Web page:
Nigerian (Tony Lawal) who helped robbed Liberia of $18 million received an award from President Sirleaf for no reason
Washington, DC/West Africa –As Globe Afrique research and analysis team continues to pursue corruption impact as part of many investigations being conducted throughout Africa, there is reliable information that more non-Liberians have robbed Liberia of millions of dollars with full support and help from well-connected and powerful individuals in the country.
Many of the corrupt practices that enriched the non-Liberians in the country were officially organized at the highest level, with top and influential Liberians. These powerful Liberians either brought in or internally used these foreign nationals to exploit the country and its vulnerable people.
According Globe Afrique’s ongoing probe, a former Nigerian soldier, Tony Lawal, with no background in engineering, construction or business, was offered more than $18 million United States dollars through a shadowy company he was helped to create to siphon the fund out of the country.
Lawal, who resigned from the Nigerian army after serving in the West African peacekeeping force (ECOMOG) in Liberia, was allegedly used to established a fake company (Pealat Construction Company) which served as a front in securing the resources. Globe Afrique’s ongoing research revealed that Lawal became the company’s CEO and was offered an initial contract amount of $5 million United States dollars to construct the Bellah Yallah road in the Gbarpolu and Lofa counties region. The funds were later allegedly increased to more than $18 million dollars with no ‘bidding’ process.
According to preliminary findings, the funds were immediately divided and deposited into individual personal bank accounts with Lawal taking few millions dollars for being the front man in the criminal deal.
When Globe Afrique initiated the research into this matter, Lawal fled the country and is believed to be in his native country of Nigeria. In an effort to reach him in Nigeria through Globe Afrique’s on-ground team, a lady who responded on his behalf, said, “Mr. Lawal has no money from Liberia. The money you guys are talking about was stolen by officials and big people in Liberia.”
Pressed forward to give names, the lady said all questions about the company (Lawal’s business), the funds that were awarded and the failed road project should be addressed to one Mrs. Janine Johnson Bernard.”
According to the contact for Lawal, Mrs. Bernard and others were the ones who secured the contract and not Mr. Lawal. Adding, “He was only used to get the contract.”
While the information provided by Lawal’s contact in Nigeria remains unproven for now, Globe Afrique is making effort to identify the Mrs. Janine Johnson Bernard in Liberia to obtain the facts regarding the allegations. That said, preliminary research suggests that the only Janine Johnson Bernard identified in Liberia is the influential sister of President Ellen Johnson Sirleaf.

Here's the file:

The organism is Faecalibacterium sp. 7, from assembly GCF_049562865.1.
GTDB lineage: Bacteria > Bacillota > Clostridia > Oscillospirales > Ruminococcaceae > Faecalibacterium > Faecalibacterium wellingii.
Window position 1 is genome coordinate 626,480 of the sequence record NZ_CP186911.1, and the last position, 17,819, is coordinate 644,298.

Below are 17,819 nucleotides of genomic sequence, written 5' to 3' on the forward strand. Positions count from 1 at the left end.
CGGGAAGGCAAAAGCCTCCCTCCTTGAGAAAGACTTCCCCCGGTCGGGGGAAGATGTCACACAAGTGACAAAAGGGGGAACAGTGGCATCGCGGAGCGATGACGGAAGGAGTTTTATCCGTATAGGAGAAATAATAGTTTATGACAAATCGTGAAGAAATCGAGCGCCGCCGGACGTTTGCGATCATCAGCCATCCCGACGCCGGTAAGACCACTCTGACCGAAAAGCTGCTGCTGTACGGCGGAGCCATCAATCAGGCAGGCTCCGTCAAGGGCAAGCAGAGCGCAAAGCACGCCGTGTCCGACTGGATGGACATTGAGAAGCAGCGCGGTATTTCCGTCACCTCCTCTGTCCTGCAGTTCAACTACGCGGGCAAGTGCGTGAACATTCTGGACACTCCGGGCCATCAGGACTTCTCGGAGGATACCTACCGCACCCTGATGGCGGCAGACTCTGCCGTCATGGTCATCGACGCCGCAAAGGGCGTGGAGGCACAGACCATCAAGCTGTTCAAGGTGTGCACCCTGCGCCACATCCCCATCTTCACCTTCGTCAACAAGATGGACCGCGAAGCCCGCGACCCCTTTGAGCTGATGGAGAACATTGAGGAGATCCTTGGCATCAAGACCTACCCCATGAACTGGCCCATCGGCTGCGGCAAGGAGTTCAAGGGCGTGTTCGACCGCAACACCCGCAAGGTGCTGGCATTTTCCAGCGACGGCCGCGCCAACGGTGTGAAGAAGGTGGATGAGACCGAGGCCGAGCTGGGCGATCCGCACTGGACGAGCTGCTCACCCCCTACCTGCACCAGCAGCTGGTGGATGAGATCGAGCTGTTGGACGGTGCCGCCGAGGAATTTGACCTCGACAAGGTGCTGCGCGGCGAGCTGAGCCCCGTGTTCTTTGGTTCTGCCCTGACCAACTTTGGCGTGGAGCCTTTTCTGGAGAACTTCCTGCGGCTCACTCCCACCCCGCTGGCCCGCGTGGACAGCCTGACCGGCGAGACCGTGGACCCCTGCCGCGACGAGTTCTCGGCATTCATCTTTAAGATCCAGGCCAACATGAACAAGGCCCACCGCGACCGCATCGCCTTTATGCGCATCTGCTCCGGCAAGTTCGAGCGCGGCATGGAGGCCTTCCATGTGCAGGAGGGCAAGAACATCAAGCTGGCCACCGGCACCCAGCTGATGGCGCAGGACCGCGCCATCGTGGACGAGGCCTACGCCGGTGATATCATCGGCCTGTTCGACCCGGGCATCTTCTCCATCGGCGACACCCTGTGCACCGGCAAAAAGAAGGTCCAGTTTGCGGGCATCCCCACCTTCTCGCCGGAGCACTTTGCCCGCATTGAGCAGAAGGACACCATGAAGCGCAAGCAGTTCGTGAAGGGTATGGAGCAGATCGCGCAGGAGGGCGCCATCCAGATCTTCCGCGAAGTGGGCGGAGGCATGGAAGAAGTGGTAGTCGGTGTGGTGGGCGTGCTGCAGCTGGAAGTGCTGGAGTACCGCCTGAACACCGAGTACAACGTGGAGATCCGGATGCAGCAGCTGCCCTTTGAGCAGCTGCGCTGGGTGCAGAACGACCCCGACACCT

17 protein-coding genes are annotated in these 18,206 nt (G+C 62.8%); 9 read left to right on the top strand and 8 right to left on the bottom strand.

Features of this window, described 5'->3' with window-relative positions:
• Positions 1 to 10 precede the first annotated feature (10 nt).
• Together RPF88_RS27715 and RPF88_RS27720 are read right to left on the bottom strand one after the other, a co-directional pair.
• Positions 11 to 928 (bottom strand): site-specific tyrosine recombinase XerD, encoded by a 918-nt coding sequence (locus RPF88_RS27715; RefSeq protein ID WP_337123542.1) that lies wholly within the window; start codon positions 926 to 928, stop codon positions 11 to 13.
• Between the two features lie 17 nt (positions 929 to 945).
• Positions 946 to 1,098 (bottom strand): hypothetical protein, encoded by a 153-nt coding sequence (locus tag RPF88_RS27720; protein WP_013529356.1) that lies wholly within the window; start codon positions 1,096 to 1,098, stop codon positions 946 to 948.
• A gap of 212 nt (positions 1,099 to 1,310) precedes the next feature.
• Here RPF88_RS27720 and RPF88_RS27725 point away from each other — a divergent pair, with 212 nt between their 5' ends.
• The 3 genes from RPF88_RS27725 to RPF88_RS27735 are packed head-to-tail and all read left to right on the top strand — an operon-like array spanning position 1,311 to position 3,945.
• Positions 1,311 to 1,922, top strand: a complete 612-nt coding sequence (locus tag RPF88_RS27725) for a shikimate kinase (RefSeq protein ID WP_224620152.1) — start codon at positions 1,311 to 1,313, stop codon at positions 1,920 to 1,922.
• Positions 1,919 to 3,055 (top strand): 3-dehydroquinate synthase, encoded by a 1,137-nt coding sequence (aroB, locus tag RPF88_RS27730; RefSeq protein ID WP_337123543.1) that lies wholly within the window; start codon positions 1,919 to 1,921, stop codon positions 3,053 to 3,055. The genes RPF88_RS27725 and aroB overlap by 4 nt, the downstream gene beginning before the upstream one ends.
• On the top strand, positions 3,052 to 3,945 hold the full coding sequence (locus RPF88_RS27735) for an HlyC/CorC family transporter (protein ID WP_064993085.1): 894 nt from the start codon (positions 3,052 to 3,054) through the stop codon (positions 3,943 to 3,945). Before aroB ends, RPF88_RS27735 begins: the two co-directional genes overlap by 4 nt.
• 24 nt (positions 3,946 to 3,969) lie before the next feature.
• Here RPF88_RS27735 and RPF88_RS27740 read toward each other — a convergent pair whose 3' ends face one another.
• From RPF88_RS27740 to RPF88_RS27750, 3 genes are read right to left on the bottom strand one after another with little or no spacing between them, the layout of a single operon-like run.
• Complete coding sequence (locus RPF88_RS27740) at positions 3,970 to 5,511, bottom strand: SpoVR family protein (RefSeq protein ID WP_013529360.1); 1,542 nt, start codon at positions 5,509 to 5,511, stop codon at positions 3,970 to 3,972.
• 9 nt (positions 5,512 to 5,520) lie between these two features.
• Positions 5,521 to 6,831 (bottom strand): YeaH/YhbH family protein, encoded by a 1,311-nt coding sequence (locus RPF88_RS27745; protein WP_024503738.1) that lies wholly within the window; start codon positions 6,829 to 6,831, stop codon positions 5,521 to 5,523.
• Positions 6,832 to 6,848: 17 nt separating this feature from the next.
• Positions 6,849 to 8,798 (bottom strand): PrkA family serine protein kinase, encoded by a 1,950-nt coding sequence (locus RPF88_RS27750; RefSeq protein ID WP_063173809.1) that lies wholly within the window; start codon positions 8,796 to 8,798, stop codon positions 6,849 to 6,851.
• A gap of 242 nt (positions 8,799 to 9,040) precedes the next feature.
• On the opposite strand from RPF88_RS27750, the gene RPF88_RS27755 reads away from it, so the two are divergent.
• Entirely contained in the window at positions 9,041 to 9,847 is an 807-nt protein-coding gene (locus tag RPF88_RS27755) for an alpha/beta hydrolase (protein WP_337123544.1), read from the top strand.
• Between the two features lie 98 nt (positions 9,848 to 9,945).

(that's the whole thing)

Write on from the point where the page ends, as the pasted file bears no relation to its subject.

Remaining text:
Meanwhile, Globe Afrique has also learned that the Liberia Anti-Corruption Commission (LACC) has allegedly issued an arrest warrant for the ex-Nigerian ECOMOG soldier, Tony Lawal, in relations to the case.
Liberia is known for offering lucrative government’s contracts to foreigners, mainly individuals from other African nations and Lebanon. Since 2006, several local government’s contracts were offered to Ghanaians, Nigerians and Guineans at the expense and disadvantage of Liberians. The reason is, it is all about kickbacks, as Globe Afrique’s ongoing probe suggests.
The Lawal’s corruption ring brings many question to bear. Why was Lawal, a soldier and non-engineer and his company offered such a contract when he had no resources and expertise to offer Liberia? Why has the Liberian government denied Liberians the opportunity to secure such lucrative contracts, especially when several Liberian engineering and construction firms are struggling to stay in business?
Globe Afrique has also learned that several nationals from many West Africa states are posing as Liberians and are engaged in dubious activities in the country. These predominantly include Nigerians, Ghanaians, Guineans and Sierra Leoneans. Many of them carry Liberian passports under false pretense that they have Liberian background or relatives.
Assuming Lawal and his company were the best suited in implementing the project, did any Liberian own a stake in his company as is done in Ghana, Nigeria and other African nations? Did Lawal’s enterprise also employ Liberians? What did the Public Works minister and his ministry know about the Lawal’s deal? How many companies bidding for contract that was awarded to Lawal? To many of these questions, the answer is negative.
Over the past decade, more than a billion dollars have been siphoned out of Liberia through organized corruption and money laundry while the population suffers from the lack of access to health care and basic social services. The educational system remains dismal and unemployment poses a grave social and security concern. Prostitution resulting from acute poverty is increasingly alarming. Yet, President Ellen Johnson Sirleaf painted a rosy picture of the country to the United Nations General Assembly during her farewell speech on Tuesday.
Even as presidential election is scheduled for 10 October 2017, Globe Afrique has also learned that the next Liberian president will have no official residence and office as the country’s official office and residence for Liberian presidents remain in ruins despite millions of dollars allotments for repairs and renovation every budget year.
More details to come as Globe Afrique’s probe into the Lawal’s situation continues.